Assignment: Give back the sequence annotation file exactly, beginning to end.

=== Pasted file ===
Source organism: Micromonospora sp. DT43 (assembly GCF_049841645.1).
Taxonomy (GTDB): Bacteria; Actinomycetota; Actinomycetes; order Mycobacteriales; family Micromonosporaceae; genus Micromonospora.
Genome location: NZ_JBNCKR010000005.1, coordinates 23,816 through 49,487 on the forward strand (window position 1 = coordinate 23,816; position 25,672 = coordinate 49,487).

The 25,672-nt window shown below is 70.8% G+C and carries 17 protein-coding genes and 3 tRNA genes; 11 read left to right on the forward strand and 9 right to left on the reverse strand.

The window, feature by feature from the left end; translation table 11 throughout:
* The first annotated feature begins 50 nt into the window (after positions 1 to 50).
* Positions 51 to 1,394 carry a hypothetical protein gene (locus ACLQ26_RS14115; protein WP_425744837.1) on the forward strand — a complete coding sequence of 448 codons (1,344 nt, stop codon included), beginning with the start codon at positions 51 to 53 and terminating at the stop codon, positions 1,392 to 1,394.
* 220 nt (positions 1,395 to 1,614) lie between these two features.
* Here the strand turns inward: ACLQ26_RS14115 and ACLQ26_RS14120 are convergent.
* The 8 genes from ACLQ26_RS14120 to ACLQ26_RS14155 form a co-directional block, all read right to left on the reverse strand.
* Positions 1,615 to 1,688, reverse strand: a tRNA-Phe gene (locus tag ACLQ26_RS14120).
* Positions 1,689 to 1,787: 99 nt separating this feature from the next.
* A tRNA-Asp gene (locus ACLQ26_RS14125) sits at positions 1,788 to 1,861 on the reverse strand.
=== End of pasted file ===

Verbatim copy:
Source organism: Micromonospora sp. DT43 (assembly GCF_049841645.1).
Taxonomy (GTDB): Bacteria; Actinomycetota; Actinomycetes; order Mycobacteriales; family Micromonosporaceae; genus Micromonospora.
Genome location: NZ_JBNCKR010000005.1, coordinates 23,816 through 49,487 on the forward strand (window position 1 = coordinate 23,816; position 25,672 = coordinate 49,487).

The 25,672-nt window shown below is 70.8% G+C and carries 17 protein-coding genes and 3 tRNA genes; 11 read left to right on the forward strand and 9 right to left on the reverse strand.

The window, feature by feature from the left end; translation table 11 throughout:
* The first annotated feature begins 50 nt into the window (after positions 1 to 50).
* Positions 51 to 1,394 carry a hypothetical protein gene (locus ACLQ26_RS14115; protein WP_425744837.1) on the forward strand — a complete coding sequence of 448 codons (1,344 nt, stop codon included), beginning with the start codon at positions 51 to 53 and terminating at the stop codon, positions 1,392 to 1,394.
* 220 nt (positions 1,395 to 1,614) lie between these two features.
* Here the strand turns inward: ACLQ26_RS14115 and ACLQ26_RS14120 are convergent.
* The 8 genes from ACLQ26_RS14120 to ACLQ26_RS14155 form a co-directional block, all read right to left on the reverse strand.
* Positions 1,615 to 1,688, reverse strand: a tRNA-Phe gene (locus tag ACLQ26_RS14120).
* Positions 1,689 to 1,787: 99 nt separating this feature from the next.
* A tRNA-Asp gene (locus ACLQ26_RS14125) sits at positions 1,788 to 1,861 on the reverse strand.